The Law Office of Brian J. Mirandola


47 DuPage Court, Elgin, IL 60120

Subscribe to this list via RSS Blog posts tagged in criminal records

Criminal records can restrict access to employment, housing, bank loans, school admission, and more. It is possible to expunge or seal these records depending on the nature of the crime. None of this will happen automatically, and you will have to work proactively with a highly-capable criminal defense attorney to ensure that your criminal record does not prevent you from enjoying certain privileges in the future.

What Crimes Can Be Sealed

Having a crime expunged from your record means that you eradicate it and it will never have an impact on you in the future. Not all crimes are eligible for this treatment, but many more are allowed to be sealed. This means that the crime in question will not be used against you in a background check and will not be available in the public record, but law enforcement will have access to your record and it will be available via court order.

If you were charged with a misdemeanor or a felony but were never convicted, you can seal your record at any moment. The exception to this rule is for minor traffic offenses, but if you were released before being charged with such, you can still seal your record.

The rest of the cases that you can seal all require that it has been at least three years since serving your last sentence. Convictions for most misdemeanors and felonies can be sealed except for a DUI, reckless driving, domestic battery, violation of an order of protection, sexual offenses, animal offenses, or any felony convictions you were charged with after already having a felony conviction sealed.

While you can seal qualifying offenses three to five years after your last sentence, an exception is made in which you can seal immediately upon completing either a high school diploma, associate’s degree, career certificate, vocational certification, bachelor’s degree, or the GED test.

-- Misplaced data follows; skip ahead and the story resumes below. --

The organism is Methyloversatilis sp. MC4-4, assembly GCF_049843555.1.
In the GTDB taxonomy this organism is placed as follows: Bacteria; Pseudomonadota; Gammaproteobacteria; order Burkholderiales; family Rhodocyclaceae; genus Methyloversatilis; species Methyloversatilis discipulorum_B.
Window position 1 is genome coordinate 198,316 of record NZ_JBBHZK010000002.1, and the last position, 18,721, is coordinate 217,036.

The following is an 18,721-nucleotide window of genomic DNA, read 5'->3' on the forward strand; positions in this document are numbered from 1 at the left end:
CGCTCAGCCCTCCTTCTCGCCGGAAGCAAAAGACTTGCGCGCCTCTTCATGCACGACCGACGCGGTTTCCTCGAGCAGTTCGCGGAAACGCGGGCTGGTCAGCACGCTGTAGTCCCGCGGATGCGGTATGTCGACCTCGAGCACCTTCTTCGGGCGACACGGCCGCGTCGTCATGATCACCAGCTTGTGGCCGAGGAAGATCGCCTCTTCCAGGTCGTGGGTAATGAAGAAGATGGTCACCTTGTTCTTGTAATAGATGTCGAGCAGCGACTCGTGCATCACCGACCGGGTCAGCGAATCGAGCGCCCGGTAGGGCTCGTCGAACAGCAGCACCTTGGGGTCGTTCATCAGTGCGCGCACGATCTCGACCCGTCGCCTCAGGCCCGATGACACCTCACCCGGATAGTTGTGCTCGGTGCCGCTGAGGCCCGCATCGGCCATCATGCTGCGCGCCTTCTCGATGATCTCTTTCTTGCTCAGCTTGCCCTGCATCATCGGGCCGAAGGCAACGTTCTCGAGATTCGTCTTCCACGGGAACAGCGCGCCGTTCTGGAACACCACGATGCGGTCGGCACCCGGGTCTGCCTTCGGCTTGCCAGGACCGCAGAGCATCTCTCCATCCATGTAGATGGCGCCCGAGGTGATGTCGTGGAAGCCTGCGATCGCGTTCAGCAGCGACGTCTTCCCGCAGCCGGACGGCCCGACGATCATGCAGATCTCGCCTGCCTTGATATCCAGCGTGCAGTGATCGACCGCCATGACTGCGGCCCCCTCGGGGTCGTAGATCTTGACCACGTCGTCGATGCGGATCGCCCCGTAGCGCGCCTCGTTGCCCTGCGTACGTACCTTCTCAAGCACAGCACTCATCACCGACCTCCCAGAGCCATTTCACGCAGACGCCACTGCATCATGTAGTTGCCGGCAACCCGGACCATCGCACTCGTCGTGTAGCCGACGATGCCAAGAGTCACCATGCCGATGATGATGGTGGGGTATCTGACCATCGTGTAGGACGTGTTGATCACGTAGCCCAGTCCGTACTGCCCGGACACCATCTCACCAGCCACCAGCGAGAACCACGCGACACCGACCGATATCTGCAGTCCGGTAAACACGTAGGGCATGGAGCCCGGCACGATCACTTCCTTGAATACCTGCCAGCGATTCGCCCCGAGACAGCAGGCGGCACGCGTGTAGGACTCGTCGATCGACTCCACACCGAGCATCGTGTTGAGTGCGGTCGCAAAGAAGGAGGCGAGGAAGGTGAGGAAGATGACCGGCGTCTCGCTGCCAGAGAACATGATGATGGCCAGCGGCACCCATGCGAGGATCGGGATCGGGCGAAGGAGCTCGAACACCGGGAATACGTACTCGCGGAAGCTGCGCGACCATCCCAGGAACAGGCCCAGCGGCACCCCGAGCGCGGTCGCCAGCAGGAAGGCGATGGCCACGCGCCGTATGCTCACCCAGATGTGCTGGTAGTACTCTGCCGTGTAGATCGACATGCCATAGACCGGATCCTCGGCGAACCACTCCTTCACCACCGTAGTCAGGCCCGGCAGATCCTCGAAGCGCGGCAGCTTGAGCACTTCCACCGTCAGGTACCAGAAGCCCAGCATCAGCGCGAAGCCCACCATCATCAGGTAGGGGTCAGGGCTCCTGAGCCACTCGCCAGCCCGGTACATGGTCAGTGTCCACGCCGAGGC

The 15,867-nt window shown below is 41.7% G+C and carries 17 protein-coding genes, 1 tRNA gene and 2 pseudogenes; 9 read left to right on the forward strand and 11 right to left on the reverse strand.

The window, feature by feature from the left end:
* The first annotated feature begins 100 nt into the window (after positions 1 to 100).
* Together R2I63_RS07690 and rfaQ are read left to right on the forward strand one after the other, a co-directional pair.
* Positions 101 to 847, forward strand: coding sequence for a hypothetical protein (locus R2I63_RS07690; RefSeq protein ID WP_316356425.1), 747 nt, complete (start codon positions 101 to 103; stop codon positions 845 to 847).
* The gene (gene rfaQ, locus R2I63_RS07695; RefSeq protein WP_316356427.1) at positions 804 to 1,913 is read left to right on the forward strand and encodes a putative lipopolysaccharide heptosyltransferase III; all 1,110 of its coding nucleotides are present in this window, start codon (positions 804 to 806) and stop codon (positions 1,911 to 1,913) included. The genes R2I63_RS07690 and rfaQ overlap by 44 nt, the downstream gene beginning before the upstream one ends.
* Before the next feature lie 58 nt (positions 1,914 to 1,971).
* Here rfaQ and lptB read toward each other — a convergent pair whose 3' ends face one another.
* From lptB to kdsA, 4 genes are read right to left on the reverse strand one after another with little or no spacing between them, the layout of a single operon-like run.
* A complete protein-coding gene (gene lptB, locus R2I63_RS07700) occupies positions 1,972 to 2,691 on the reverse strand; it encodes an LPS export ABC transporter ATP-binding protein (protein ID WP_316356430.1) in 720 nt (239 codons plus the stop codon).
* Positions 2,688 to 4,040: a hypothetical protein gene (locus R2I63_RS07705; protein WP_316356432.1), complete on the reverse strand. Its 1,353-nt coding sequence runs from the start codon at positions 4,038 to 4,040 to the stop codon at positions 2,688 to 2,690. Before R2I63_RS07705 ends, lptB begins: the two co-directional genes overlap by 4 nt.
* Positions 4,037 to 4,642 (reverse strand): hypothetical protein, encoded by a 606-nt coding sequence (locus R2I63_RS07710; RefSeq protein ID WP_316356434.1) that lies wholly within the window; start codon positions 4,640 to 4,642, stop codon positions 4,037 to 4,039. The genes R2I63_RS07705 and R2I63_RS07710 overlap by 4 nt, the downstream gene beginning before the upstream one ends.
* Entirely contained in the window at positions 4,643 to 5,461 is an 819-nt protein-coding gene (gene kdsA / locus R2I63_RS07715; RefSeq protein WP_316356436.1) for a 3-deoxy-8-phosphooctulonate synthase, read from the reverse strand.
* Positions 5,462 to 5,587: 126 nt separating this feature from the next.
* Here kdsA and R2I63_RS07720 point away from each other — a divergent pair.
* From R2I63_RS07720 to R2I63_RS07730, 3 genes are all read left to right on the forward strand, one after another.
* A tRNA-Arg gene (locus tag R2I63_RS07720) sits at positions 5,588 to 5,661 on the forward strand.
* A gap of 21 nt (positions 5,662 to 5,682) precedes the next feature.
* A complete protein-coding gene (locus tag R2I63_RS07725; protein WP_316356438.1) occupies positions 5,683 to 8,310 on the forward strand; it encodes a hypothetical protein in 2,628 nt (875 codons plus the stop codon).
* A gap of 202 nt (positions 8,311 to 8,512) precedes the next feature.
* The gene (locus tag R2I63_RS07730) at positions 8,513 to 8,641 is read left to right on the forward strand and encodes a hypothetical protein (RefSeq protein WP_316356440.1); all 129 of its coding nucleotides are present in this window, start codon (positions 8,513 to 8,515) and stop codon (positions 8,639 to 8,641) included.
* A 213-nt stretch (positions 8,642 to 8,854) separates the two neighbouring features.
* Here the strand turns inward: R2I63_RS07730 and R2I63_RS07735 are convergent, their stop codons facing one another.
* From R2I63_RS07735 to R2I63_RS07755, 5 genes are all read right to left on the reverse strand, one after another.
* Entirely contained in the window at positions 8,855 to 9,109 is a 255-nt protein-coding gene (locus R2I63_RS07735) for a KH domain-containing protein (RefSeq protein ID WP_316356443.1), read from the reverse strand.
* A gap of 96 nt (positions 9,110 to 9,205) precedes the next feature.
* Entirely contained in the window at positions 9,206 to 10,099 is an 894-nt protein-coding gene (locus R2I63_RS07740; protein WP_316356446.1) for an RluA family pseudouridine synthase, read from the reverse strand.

Contact a Elgin Criminal Defense Attorney

If you want to seal your criminal record to protect your future, it is essential to work with an experienced Kane County criminal defense attorney. At the Law Office of Brian J. Mirandola, we have years of experience helping those formerly convicted of misdemeanors and felonies expunge and seal their records. To schedule a free consultation, call us today at 847-488-0889.



Last modified on

Posted on in Criminal Defense

criminal records expingement, Kane County criminal defense lawyerCriminal convictions often result in punishments for the offender like fines or jail time. These sentences are carefully calibrated to penalize the offender to the extent they deserve and no more. This is why judges do not hand down life sentences for petty theft. Yet all too often, the consequences of a criminal record can follow people long after they have paid their debt to society. Carrying a criminal record can make it difficult to get certain licenses and difficult to find employment. Fortunately, the law gives certain people a remedy for this by allowing them to expunge or seal their records after a certain amount of time. Expunging and sealing are two different processes, and different people will qualify for each one.

Expunging a Record

Expunging a record is the more preferable of the two options, but fewer people will qualify for it. If a person successfully gets his or her record expunged, then the police remove any record of the arrest from his or her files. Then, the court removes all public records of the arrest, and places the file in storage. The expungement then carries over to other federal databases to make sure the record is cleared out everywhere. Additionally, expunged records do not have to be reported on job applications, and they can only be retrieved by a court order.

Qualifying for an expungement is difficult. Any conviction of any criminal offense, municipal ordinance violation, or serious traffic offense is enough to disqualify a person from having his or her record expunged. This means that expungement is only available to people who have been arrested but not tried or not convicted. There may also be a waiting period for a person to have his or her record expunged, but that depends on the type of crimes and the exact outcomes of the cases.